They had a room they sat in.  In their upstairs apartment in Soulard.  Bethany decorated it.  With mirrors and paintings.  Little knickknacks in the window sills.  Pictures in frames and hanging plants—a green fern.  There was a red chair and a yellow chair.  Bethany sat in the red chair.  It creaked when it rocked, and they both knew it would be soothing to the baby.  The yellow chair was gnawed on by a dog.  The point of one arm rest left with teeth marks and exposed wood.  David would let his hand hang over it as he sat there, gripping it sometimes for the feel of it, his fingers imagining a guitar—that feel—that feel you have for the strings…  Between the chairs was a record player.  That’s where the music came from—between them as they sat in that room.  In the way that it sounded.  Sometimes a wall.  Other times a window—a connection.  And their eye contact depended on it.  With some music David couldn’t look, and his eyes rested on Bethany’s belly.  Some music made Bethany look away, and she turned to her needle and sew thread.  But no matter what there was always the music—between them.  The between in between when they talked, as one song ended and another began, when it was time for a record change.  They talked as lovers do.  When they know they are waiting.

“Do you love me, or is it just convenient?”  Bethany looking.  She knows why she says this even though David does not.   “I mean which do you love more.  Me or your music?”

If he wasn’t tired from working in his father’s pawn shop all day maybe David would say something different.  But instead he says, “You know I love you more…”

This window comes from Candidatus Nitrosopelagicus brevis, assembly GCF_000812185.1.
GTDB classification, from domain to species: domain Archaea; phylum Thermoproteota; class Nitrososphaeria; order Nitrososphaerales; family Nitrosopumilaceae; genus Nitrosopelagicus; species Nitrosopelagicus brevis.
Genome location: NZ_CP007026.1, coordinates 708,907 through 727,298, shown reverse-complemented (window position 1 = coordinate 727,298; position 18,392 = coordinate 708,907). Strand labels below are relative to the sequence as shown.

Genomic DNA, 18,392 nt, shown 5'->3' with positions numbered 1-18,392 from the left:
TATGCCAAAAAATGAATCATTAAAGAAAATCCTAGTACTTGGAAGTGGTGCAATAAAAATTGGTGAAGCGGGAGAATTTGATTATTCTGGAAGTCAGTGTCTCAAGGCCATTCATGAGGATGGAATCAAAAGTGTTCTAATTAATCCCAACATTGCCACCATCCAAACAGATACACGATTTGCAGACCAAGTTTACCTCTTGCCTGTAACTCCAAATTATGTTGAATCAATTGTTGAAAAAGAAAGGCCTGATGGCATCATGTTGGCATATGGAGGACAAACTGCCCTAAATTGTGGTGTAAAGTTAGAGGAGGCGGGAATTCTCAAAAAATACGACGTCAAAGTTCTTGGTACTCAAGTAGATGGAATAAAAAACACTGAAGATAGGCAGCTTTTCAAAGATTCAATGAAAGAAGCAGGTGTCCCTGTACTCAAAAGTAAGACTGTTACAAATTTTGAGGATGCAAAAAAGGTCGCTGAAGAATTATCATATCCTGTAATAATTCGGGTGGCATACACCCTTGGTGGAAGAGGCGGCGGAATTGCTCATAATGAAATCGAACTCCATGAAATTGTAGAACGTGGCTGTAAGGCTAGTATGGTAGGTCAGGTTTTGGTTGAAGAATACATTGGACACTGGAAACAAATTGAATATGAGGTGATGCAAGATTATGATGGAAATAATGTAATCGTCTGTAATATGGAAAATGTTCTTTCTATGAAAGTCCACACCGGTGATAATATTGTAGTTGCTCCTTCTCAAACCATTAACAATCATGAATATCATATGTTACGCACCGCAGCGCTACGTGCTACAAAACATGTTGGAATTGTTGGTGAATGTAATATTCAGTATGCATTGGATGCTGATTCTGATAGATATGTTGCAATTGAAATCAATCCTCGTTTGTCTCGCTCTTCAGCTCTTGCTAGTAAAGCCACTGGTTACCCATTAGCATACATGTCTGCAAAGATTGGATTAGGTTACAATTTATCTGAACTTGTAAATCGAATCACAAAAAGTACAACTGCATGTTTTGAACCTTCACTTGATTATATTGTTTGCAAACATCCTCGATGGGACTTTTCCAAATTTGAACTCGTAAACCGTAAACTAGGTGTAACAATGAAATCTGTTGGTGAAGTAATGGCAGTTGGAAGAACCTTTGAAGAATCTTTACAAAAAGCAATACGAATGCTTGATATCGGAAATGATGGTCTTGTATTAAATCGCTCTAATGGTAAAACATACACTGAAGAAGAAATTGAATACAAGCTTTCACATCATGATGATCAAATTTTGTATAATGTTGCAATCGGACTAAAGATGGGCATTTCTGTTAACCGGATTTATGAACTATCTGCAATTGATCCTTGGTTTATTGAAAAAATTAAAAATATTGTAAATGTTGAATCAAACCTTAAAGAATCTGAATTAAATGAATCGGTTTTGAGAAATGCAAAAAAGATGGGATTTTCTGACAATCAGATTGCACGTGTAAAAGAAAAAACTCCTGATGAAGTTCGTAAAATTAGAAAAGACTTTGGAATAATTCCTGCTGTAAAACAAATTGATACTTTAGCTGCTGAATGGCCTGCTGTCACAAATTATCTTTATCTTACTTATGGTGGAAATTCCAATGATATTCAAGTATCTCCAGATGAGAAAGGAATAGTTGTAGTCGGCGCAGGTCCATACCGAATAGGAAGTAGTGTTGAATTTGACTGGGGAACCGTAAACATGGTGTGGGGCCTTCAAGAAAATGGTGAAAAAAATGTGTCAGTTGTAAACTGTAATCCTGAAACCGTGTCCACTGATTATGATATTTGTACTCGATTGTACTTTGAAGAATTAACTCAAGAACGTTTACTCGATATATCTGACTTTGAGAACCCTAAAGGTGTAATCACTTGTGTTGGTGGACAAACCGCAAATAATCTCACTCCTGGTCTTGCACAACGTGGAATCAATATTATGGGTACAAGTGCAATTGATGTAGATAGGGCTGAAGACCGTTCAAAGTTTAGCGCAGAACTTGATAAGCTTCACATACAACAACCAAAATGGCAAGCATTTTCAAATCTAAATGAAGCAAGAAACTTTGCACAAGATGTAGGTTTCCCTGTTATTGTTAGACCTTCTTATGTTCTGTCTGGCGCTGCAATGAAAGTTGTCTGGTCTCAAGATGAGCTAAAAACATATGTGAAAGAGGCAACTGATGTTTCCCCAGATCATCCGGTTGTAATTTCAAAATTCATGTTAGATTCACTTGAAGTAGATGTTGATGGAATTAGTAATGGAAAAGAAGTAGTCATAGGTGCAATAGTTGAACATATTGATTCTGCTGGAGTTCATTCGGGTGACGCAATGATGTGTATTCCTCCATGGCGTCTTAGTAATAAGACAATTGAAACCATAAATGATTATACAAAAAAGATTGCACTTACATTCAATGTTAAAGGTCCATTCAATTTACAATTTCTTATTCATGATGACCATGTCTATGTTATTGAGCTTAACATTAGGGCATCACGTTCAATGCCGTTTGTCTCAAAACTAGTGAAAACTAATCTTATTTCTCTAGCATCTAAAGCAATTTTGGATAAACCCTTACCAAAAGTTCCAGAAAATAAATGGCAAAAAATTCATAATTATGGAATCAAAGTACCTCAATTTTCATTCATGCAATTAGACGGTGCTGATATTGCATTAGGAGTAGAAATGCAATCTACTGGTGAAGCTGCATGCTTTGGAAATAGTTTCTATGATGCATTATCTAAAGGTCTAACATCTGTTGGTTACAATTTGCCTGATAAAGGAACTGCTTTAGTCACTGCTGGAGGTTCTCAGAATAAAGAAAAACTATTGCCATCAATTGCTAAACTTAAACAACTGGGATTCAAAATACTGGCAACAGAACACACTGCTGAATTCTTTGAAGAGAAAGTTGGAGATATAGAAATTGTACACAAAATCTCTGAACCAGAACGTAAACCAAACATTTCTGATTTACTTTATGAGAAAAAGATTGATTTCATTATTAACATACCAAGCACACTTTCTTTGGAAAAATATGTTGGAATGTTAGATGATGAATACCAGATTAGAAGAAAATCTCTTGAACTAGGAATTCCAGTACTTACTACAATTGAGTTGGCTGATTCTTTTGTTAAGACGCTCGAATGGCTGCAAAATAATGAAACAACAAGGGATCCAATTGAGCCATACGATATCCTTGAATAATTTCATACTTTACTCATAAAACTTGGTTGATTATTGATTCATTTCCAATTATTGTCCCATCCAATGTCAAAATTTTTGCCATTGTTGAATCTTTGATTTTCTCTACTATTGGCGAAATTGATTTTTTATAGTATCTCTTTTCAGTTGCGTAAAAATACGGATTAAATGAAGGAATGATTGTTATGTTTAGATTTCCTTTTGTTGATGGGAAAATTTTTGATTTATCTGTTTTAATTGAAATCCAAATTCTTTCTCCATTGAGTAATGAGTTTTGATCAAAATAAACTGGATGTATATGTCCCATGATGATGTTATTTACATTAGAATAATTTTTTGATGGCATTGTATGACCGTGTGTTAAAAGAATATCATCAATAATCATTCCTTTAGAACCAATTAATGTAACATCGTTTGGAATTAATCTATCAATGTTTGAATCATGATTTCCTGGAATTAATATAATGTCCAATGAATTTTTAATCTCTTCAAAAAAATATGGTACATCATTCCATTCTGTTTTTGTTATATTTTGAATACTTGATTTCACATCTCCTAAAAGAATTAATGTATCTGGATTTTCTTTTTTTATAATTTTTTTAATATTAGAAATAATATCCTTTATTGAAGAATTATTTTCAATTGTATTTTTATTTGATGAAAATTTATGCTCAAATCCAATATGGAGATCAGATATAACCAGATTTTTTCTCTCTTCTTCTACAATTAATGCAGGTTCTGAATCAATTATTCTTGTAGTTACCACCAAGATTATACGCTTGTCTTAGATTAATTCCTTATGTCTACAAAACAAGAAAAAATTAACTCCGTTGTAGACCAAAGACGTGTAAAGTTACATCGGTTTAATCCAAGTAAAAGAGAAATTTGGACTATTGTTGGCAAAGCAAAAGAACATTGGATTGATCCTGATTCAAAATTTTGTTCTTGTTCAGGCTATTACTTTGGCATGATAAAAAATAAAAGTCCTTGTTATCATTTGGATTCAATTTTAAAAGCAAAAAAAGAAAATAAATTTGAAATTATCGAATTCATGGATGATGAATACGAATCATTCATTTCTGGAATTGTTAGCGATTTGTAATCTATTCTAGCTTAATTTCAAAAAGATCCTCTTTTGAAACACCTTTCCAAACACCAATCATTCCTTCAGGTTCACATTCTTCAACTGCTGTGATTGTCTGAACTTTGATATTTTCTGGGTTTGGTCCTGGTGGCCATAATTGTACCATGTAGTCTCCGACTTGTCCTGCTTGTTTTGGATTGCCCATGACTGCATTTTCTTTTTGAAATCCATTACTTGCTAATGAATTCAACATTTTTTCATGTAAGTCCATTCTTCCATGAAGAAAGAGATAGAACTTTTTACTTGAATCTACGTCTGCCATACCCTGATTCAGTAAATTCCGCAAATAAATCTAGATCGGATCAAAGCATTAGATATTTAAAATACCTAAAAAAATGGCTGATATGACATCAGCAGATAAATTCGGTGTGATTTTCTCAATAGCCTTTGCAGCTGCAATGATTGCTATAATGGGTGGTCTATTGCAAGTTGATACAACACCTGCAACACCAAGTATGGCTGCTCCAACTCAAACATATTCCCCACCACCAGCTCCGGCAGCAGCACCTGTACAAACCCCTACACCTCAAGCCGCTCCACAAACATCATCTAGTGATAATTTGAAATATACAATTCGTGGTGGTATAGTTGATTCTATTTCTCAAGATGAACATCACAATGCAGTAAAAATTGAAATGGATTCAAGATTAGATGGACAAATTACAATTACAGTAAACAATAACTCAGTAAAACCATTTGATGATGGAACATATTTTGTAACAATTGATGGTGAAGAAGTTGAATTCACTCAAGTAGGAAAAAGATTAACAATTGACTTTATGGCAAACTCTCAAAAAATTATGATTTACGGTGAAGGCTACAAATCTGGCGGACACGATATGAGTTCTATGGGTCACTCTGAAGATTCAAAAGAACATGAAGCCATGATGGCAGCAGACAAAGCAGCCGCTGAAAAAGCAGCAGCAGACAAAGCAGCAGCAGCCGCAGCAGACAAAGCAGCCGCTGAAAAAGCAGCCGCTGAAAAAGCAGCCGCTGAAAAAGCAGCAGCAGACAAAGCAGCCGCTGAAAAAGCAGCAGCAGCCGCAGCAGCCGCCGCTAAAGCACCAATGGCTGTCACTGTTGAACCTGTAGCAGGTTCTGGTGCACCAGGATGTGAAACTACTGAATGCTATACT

And it becomes a mausoleum for a moment.  No sound from the record player.  Bethany reading his face—David’s gestures—the way his hand strokes the gnawed wood.  And for a moment it becomes clear—that truth.  The truth a woman knows of a man she knows.  The deliberation.  To give openly or be mean in the easy manipulation.  What’s sincere also a trap.  For it makes the other person sincere.  Believing.  What you say then the opposite effect of what you want.  If you want them to care you tell them they don’t give a fuck.  If you want them to not give a fuck you tell them they care too much.  Reverse images at play.  In any and all conversations.  In what you want the other person to know and what you don’t know they know.  And you succeed or fail by this.  In what you read in other people’s faces and what you want them to read of you later as they ponder in that quick after moment.  That brainwashing.  That con of good and evil.  When all that matters is if you take a look at yourself and whether you listen or not to what someone wants you to see…  You get old enough you even see it as a business.  A convenient store you stop into once and a while for the things you need.  What makes it a mausoleum in that between in between songs the realization a man gets with this, with a woman he’s loved but now that love’s in question.  Haunted by what you can’t pretend never happened and unrelenting time.  What David Threnody realized in that room with Bethany.  Tired from his mindless labor and his world upset that soon a child would need him.  His fears as a man and a father.  The mourning of it coming now.  The truth that no matter what—a woman is always older than a man..  For they know what love is and why they love.  Not saying a man doesn’t know this.  But the woman knew first.  Bethany knew first.  She knew before she ever met David and heard his father’s words…

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